It's not a servo spindle, so there is no way to perform such an exercise and return to the start position. What he could do is scribe a line across his adapter and the spindle, run a series of starts/stops/reverses and then visually inspect to see if the scribed line is still in alignment.

If he's worried that his adapter is slipping in the spindle bore, which it really shouldn't since it and the attached encoder wheel have little mass, he should just install the adapter with some Locktite removable threadlocker.

Reply to
Pete C.

As far as I know, EMC2 requires a real encoder with index on the spindle, as it needs to accurately handle the reversal when doing rigid tapping. Yes, this really doesn't apply to a lathe threading cycle, but the EMC way is usually to go for mathematical purity and completeness.

Since most lathes have an extension at the rear of the spindle, it is usually possible to rig an encoder there somehow, often using a timing belt. I figured out how to do it on a Bridgeport 1J, where it is practically impossible to add a sprocket to the spindle. I think the same scheme could be used to put 3 sensors on a timing belt pulley or gear as would almost always be found on the threading gear train of any lathe that has a threading screw.

See

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Jon

Reply to
Jon Elson

Jon, the reason why I could do it, relatively easily if you do not count two months of thinking and false starts, is that my mill does not use a drawbar and I could insert an adaptor into the top part of the spindle. With a 1J head, you do not have that luxury.

i
Reply to
Ignoramus30138

I'd been wondering if an electronic counter would be a good solution, since there are numerous models with varying features made for all sorts of machine applications (counting/tachometer industrial applications). I thought someone more familiar with integrating them into computer applications might mention them as a good (but maybe not optimum) solution.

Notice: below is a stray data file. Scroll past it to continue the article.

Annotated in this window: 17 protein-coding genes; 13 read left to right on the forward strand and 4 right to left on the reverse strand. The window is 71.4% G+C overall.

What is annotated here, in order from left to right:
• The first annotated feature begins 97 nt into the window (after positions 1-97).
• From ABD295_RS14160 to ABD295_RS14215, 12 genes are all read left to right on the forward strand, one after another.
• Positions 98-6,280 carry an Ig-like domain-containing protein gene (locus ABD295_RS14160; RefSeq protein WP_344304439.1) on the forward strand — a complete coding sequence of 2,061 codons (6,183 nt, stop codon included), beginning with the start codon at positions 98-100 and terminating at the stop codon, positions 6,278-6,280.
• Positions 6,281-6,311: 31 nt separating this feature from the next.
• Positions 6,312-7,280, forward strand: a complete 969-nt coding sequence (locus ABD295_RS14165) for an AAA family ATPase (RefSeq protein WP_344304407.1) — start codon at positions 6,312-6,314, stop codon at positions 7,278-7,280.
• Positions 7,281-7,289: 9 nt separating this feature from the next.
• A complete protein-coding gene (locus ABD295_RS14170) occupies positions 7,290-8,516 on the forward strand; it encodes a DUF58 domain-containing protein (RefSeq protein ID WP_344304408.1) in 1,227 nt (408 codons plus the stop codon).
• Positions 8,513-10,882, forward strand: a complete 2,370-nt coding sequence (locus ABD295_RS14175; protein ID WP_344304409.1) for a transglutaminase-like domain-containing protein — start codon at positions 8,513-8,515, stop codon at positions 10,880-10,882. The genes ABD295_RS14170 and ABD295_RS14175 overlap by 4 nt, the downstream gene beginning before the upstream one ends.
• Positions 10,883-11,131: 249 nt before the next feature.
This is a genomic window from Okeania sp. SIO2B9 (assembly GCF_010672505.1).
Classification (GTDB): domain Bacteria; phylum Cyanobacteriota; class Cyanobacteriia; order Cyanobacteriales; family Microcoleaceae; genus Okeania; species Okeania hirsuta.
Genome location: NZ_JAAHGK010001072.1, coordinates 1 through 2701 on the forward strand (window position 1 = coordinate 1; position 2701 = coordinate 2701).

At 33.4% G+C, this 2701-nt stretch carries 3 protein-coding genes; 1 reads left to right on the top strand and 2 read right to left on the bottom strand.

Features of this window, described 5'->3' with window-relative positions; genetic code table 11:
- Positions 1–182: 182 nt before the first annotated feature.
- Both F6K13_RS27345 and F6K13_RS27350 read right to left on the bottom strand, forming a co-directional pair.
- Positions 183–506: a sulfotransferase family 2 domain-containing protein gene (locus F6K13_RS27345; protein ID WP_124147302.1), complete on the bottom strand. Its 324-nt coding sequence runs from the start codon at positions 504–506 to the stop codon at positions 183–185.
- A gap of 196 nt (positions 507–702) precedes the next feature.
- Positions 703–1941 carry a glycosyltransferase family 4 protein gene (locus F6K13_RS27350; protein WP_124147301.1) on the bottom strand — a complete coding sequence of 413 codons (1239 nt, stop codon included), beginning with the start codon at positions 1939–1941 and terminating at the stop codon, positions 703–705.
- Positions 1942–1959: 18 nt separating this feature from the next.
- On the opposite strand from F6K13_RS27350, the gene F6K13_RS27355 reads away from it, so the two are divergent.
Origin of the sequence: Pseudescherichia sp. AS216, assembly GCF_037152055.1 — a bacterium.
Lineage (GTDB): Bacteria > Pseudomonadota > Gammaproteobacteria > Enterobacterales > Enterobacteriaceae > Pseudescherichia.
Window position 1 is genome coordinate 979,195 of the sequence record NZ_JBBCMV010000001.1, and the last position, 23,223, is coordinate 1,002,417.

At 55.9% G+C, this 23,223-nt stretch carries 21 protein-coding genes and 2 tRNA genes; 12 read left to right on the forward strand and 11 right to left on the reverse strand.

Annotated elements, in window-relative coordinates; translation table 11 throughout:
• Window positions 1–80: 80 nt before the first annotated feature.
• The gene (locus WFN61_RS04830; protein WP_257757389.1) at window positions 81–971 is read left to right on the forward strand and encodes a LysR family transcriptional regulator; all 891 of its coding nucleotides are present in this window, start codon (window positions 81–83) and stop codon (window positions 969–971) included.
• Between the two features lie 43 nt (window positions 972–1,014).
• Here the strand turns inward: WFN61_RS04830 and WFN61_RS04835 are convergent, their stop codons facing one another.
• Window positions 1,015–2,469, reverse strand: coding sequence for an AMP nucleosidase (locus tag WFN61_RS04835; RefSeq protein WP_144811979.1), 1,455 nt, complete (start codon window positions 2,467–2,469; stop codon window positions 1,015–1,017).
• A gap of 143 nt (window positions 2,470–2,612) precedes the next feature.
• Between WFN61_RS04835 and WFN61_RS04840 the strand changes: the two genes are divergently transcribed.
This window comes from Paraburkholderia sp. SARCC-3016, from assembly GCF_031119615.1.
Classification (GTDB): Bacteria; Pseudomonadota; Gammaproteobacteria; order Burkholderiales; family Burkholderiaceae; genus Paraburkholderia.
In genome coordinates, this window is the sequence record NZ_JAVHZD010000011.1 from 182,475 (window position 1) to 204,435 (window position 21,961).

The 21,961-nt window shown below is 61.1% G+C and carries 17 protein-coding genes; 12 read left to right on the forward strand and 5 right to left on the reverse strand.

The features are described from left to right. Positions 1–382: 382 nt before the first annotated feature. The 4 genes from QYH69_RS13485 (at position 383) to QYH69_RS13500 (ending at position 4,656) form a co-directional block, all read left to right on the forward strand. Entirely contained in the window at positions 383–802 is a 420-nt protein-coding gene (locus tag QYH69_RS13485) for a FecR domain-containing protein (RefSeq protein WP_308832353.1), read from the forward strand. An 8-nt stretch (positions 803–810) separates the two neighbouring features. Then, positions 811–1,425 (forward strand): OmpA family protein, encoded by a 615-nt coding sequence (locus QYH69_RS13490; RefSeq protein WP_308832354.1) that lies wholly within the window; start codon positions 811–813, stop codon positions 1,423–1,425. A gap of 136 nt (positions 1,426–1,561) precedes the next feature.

I have a couple of DPMs digital panel meters which are capable of reading several types of input devices, including optical TTL quadrature encoders. Other inputs are commonly used, from a fairly wide variety of signal sources.

Of course a DPM by itself often requires an enclosure (or approx. 2"x5" panel space) for mounting, but as far as a portable piece of test equipment, they can be very versatile for monitoring a wide variety of machine functions. The Totalize feature is common on most industrial DPM tach/counters, and other features are often fairly sophisticated specific programmable functions.

Quality counters are made to easily integrate into machine electrical systems, generally with output signal options that would likely be easily implemented as inputs for a PC CNC application (maybe with a simple isolation circuit).

Reply to
Wild_Bill

You can't replace just the disc. The pickup has a mask in front of the sensors that matches the pitch of the lines on the disc. The sensor does not sense the passing of the individual lines on the disc -- it picks up light and dark transitions that result from the interference between the disc and mask.

Reply to
Ned Simmons

Thanks, I did not know this. In any case, I am not really in a big need of tapping at high speed above 500 RPM, for many reasons but one reason is that reversing of the spindle becomes harder.

i
Reply to
Ignoramus7337

Ignoramus7337 fired this volley in news:bKadnfZsD9m04JDQnZ2dnUVZ snipped-for-privacy@giganews.com:

If your grating is misaligned with the two pickups, you'd likely get a skipped count on every revolution, at any speed.

Did you make the pickup head adjustable? Is the grating centered well on the shaft?

If the grating is centered and the head adjustable, you can do the "standard" limit-to-limit kind of adjustment on it, then split the difference, and you should be fine.

If not, spin the thing up to max (like you said you'd do), run it for a while, then stop it, index it, and tally up the counts.

My bet is, if it's working reliably at 500 rpm, it'll probably be fine at

4K.

LLoyd

Reply to
Lloyd E. Sponenburgh

"Lloyd E. Sponenburgh" fired this volley in news:Xns9E53610D4A612lloydspmindspringcom@216.168.3.70:

I should have added that back in my "robotics" days, I hand-built quite a number of quadrature encoders, with a few sporting 8K counts/rev, and never had any problems making them work. At the time, all I had was a fairly worn out Atlas 6x18 and a drill press.

I relied on a local photo-engraver to do reductions of my full-up

30"x30" drawings of the grating wheels. Inking the damned drawing on a 2K-spoke wheel was more work than any other part!

LLoyd

Reply to
Lloyd E. Sponenburgh

Lloyd, I will try to attach something to the spindle that can let me very accurately make exactly one revolution (by hand), and see if the number that EMC2 has, increases by exactly 1.000.

i
Reply to
Ignoramus12759